I had turned off Wi-Fi and Bluetooth on my cellphone while I was in an unsecure environment at the car shop, and realized five minutes into my drive home that I hadn't changed the settings. One screen tap later, I learned I was breaking California's cellphone law.
I am now facing a court appearance, and/or paying a fine of maybe $150, according to a quick online search, but no points marring my driving record.
In hopes of sparing others a similar traffic ticket, I share verbatim what the San Mateo police officer handed me on a sheet entitled, "California's Cell Phone Law."
• While driving, you cannot use a cellphone or similar electronic communication device while holding it in your hand. If the device is used in a hands-free manner, such as speakerphone or voice commands, that is legal but never while holding it.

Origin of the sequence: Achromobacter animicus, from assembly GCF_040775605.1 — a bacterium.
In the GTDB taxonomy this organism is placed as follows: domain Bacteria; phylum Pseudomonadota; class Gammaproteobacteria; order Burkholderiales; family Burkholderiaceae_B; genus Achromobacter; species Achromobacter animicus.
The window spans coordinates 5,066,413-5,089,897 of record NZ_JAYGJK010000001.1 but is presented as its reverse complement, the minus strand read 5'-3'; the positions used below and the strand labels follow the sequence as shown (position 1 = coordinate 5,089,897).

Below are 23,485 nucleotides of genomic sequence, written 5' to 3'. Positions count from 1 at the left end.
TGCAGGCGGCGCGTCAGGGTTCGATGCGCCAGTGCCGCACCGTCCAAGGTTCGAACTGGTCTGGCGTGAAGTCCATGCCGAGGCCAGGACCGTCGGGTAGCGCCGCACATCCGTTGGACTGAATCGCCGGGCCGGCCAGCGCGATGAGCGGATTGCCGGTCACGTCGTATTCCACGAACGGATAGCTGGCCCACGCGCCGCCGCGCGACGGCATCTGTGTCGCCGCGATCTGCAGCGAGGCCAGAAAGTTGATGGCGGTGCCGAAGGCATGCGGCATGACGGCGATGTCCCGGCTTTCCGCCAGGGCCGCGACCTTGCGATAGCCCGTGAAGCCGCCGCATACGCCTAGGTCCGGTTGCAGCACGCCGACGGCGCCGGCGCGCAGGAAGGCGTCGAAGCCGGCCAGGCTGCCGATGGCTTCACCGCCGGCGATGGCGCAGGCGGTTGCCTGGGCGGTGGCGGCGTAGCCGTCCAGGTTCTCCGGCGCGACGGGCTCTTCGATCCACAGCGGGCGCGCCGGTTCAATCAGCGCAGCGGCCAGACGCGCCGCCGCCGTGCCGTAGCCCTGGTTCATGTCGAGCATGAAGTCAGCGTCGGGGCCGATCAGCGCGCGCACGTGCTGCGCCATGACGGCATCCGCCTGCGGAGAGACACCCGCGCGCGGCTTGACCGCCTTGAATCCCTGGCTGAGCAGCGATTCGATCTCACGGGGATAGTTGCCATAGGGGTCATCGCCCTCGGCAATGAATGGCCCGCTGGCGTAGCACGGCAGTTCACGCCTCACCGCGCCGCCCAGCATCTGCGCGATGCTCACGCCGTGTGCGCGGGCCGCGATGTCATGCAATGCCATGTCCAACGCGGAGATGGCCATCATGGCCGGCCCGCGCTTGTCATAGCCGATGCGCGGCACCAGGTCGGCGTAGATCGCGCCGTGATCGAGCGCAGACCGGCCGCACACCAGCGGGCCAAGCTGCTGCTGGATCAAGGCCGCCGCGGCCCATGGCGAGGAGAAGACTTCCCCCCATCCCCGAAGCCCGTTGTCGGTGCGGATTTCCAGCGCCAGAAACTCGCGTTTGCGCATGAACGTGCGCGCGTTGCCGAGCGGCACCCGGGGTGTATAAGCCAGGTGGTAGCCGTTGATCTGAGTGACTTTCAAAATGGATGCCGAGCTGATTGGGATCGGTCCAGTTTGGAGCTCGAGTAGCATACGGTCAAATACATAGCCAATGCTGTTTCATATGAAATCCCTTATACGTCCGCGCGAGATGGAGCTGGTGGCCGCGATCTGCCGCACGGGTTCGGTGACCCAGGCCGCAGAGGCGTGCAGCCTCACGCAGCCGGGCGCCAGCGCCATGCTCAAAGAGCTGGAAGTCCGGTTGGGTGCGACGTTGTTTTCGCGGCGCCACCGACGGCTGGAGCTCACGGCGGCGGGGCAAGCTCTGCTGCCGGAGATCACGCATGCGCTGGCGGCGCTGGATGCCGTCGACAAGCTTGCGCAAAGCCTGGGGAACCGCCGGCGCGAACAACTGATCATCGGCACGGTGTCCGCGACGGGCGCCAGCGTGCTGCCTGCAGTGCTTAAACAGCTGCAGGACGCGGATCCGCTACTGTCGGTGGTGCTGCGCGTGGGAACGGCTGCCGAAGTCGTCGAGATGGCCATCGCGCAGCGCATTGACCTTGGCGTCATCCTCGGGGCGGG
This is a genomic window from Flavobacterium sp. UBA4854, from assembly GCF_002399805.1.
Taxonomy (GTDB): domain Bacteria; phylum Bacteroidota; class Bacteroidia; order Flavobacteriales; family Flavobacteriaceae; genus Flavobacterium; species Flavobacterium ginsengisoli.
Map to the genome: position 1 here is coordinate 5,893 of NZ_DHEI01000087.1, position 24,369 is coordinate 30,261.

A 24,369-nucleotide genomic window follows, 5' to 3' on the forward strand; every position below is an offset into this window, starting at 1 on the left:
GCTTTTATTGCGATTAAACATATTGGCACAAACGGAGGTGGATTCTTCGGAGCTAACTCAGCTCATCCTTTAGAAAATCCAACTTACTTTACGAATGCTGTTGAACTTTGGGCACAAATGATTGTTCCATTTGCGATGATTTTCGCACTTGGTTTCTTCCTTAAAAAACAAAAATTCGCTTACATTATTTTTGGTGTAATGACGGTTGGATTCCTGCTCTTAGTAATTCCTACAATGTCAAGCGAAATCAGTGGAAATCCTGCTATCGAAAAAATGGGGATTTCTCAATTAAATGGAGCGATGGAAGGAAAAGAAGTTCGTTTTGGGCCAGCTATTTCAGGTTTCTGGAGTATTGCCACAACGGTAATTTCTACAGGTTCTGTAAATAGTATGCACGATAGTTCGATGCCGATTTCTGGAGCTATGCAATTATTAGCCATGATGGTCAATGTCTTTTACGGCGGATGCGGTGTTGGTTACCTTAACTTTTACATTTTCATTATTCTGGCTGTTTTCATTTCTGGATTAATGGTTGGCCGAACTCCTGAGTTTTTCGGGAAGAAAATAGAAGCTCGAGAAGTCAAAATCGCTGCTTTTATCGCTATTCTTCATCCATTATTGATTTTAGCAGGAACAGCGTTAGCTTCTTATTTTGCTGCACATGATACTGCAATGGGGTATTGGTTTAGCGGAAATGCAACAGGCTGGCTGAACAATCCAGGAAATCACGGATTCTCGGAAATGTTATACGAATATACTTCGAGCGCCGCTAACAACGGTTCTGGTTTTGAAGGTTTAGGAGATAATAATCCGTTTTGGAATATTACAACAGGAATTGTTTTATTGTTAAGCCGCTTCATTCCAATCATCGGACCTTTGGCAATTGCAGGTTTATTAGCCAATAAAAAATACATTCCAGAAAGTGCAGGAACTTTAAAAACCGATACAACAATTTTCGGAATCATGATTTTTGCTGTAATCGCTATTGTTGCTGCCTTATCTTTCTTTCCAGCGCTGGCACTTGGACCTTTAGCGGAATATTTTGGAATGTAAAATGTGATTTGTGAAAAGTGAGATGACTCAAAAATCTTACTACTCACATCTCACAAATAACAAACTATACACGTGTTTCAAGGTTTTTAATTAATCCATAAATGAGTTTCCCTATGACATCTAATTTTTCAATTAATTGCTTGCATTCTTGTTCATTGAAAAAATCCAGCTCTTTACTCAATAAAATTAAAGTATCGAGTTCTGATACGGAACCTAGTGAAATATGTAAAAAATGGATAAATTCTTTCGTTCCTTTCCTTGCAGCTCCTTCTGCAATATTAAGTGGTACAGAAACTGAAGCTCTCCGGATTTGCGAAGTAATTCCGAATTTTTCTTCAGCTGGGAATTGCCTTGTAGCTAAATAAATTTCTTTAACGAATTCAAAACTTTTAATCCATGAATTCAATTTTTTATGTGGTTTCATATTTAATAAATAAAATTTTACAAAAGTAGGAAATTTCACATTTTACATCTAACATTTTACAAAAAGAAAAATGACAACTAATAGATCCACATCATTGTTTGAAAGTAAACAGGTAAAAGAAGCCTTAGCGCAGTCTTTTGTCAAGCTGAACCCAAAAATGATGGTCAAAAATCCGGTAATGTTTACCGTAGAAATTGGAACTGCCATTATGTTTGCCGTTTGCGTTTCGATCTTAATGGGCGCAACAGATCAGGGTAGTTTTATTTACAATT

• Using communication systems built into the vehicle by the manufacturer is legal.
• To be legal, the phone or device must be placed in a mount attached either on the dashboard, center console, or a seven-inch square section in the lower right corner of the windshield, or in a five-inch square section in the lower left corner of the windshield nearest the driver. The mounting or device placement cannot hinder the driver's view.
• While driving, you can swipe or tap the screen one time while it is in the mount in order to activate or deactivate a feature or function. It is illegal to use multiple taps of swipes such as done while texting, entering information, or scrolling.
• The law applies at stop signs and stop lights, just like when you are driving. Pull over to a safe parking space to handle your business.
• Drivers under the age of 18 may not use any mobile communication device at all, whether hands-free or hand-held.
• You may use a hand-held cellphone for true emergency purposes to call law enforcement, fire department, health care provider or other legitimate emergency services agency."
Woodside resident Kate Daly is a contributing writer for The Almanac.
This story contains 434 words.
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